Excellent!
  1100181
July 8, 2014 6:52 AM
The reality is that it ultimately depends on your goals. If you are athletic, if you perform resistance training, if you are a bodybuilder (I bodybuild, my wife is a NPC Bikini Model) then you want to know the difference between casein and whey. There is truly a sceince behind nutrient timing... and whereas whole food sources of protein should be your primary focus, for optimal performance and physqiue development, you need to be concerned with nutrient timing and the types of protein you are taking.

Most people will simply focus on Whey immediately post workout (Isolate Specifically) because of the quicker delivery to the blood stream and skeletal muscle, however there is plenty of research that suggests that the combination of whey and casein may be superior to either individually. I used to only use my micellar casein before bed, but now I switched to Cottege Cheese or Greek Yogurt with some kind of nut butter bed -- I have now moved my micellar casein (25g) to post-workout, along with a scoop of whey isolate (25g), creatine (15g) and cocoa powder (5g). It is cost effective, doesn't bother your stomach and provides a steady stream of protein for up to 8 hours after. Addittionally, the Leucine in the protein keeps you sensitive to Insulin, so if you are muscle building, this is a great thing since you need insulin (hormone) to grow.

Long story short, without going into too much detail, if you are athletic or looking to optimize performance (1) use your casein and whey blend post workout / post resistance training; (2) focus on your whole food protein sources; and (3) if you are looking for an overnight protein, I'd skip on the micellar casein (unless of course food would upset your stomach before bed) and simply use some cottege cheese / greek yogurt with some fat in it to meet your protein requirements.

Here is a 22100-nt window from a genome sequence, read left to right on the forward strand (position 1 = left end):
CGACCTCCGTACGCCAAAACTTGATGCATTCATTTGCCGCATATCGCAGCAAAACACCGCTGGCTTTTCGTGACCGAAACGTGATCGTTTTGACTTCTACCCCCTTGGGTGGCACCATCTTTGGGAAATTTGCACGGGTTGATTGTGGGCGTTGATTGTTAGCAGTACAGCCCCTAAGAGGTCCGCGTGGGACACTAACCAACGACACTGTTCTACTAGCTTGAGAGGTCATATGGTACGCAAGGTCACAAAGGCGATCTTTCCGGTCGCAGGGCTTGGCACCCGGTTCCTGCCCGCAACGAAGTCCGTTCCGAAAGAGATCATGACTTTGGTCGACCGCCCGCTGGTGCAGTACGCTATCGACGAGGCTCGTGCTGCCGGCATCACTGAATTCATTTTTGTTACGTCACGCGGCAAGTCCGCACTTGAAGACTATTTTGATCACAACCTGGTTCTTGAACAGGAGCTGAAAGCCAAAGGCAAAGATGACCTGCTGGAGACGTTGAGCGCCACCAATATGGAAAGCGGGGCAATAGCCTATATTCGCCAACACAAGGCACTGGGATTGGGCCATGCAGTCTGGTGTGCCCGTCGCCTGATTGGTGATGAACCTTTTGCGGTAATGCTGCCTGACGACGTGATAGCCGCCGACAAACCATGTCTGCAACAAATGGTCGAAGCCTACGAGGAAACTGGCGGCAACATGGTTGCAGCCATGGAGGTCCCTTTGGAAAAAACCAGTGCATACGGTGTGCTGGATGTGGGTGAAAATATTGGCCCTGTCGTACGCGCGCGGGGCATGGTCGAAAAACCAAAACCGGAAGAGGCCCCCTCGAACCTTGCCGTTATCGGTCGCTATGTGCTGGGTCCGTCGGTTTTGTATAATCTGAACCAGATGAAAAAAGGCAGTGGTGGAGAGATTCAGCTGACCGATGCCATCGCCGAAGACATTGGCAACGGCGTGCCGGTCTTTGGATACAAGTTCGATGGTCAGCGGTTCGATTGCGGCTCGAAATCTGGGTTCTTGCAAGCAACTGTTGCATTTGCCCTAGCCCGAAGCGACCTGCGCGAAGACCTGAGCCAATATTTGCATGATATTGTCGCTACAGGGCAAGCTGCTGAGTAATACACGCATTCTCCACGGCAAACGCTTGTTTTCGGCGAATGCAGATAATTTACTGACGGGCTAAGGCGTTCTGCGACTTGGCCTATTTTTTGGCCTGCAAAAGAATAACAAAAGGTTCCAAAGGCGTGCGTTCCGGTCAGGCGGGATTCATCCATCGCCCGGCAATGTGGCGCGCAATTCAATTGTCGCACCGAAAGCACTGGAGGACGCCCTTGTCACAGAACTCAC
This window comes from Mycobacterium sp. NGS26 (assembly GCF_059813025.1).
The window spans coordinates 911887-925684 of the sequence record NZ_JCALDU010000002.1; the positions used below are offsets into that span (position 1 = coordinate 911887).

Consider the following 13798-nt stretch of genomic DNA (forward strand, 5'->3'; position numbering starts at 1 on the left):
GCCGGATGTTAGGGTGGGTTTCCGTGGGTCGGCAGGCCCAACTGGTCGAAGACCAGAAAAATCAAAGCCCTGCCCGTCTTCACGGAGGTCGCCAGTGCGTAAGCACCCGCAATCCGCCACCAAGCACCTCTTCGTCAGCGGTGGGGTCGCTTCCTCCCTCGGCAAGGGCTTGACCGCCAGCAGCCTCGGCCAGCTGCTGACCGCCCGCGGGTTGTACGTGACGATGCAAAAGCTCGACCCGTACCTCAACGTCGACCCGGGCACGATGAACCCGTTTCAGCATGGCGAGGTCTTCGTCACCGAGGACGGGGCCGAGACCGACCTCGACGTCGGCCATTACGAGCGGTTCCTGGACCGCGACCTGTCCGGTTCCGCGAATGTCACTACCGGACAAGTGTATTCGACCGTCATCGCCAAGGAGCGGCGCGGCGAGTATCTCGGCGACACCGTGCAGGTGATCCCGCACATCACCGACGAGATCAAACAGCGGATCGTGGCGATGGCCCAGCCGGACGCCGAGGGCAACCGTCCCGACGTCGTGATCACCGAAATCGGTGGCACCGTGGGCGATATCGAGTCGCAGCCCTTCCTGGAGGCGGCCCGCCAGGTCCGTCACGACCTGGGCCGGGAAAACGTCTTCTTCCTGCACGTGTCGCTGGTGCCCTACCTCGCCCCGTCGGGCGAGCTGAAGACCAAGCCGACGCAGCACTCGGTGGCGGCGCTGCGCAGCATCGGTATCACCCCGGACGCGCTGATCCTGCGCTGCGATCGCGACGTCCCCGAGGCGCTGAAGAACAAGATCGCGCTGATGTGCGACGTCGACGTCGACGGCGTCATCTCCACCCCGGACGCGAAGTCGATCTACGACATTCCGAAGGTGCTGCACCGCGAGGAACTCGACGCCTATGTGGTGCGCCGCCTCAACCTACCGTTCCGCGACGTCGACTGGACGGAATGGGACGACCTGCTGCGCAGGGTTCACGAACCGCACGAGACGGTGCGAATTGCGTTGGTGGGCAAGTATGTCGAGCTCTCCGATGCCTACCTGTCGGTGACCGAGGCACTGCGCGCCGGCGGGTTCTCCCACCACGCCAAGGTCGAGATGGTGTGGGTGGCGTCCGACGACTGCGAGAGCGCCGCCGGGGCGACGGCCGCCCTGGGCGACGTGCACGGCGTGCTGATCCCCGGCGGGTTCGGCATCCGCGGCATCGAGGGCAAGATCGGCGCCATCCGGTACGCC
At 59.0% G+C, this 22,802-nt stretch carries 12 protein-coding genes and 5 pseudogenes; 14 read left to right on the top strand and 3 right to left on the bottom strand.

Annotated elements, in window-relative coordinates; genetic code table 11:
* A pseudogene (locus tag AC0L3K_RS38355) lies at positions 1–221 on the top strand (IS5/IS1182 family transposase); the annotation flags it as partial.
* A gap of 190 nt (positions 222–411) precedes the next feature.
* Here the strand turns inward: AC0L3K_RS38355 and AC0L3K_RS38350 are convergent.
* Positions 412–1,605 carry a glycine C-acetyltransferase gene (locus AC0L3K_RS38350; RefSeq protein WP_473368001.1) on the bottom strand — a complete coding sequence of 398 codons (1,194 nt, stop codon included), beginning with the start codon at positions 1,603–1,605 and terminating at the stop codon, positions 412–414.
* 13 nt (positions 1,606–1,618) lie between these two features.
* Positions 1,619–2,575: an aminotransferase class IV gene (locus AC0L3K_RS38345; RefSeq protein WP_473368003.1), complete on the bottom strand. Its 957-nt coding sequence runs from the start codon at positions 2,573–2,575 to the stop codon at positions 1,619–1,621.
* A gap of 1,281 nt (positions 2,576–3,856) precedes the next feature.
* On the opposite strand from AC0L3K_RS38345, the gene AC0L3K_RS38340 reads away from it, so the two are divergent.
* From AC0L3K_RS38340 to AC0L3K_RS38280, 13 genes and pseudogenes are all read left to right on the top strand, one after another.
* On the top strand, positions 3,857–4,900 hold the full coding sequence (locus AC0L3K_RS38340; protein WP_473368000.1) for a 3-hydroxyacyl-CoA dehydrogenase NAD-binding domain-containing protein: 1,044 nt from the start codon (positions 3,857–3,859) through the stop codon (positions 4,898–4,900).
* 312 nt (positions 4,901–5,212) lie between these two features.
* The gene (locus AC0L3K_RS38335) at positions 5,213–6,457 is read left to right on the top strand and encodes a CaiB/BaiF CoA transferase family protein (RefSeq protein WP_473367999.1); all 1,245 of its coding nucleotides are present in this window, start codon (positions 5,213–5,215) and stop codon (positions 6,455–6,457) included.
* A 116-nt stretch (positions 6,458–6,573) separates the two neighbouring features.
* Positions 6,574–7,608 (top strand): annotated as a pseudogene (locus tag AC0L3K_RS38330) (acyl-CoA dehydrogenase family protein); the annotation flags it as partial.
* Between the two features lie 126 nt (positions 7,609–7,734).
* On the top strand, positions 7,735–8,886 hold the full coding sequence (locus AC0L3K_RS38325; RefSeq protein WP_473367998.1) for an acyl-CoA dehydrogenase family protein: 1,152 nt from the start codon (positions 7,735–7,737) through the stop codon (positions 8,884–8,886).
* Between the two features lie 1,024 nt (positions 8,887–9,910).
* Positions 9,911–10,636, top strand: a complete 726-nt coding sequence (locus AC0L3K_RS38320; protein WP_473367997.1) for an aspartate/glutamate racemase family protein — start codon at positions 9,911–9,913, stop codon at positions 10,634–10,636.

However, if you are just a normal person looking for health, you really don't need much more than a high quality whole food protein source, in which any kind of milk product is the way to go (except ricotta, which is whey).
July 8, 2014 7:12 AM
I use Whey Isolate powder for everything. No casein or blends except for protein bars or meal replacement bars.
  40969895
July 8, 2014 8:28 AM
QUOTE:

Generally speaking you would use the whey protein during the day and the casein before bed. This will help prevent the body from feeding off of muscle throughout the night, especially after weight training. Cottage cheese before bedtime works almost as well...


No. Your body doesn't feed off of muscle throughout the night. Supplement companies push this myth, and would have you believe that if you aren't taking casein, you will go "catabolic" in your sleep. Net protein balance is all that matters at the end of the day.
July 8, 2014 9:18 AM
QUOTE:

The reality is that it ultimately depends on your goals. If you are athletic, if you perform resistance training, if you are a bodybuilder (I bodybuild, my wife is a NPC Bikini Model) then you want to know the difference between casein and whey. There is truly a sceince behind nutrient timing... and whereas whole food sources of protein should be your primary focus, for optimal performance and physqiue development, you need to be concerned with nutrient timing and the types of protein you are taking.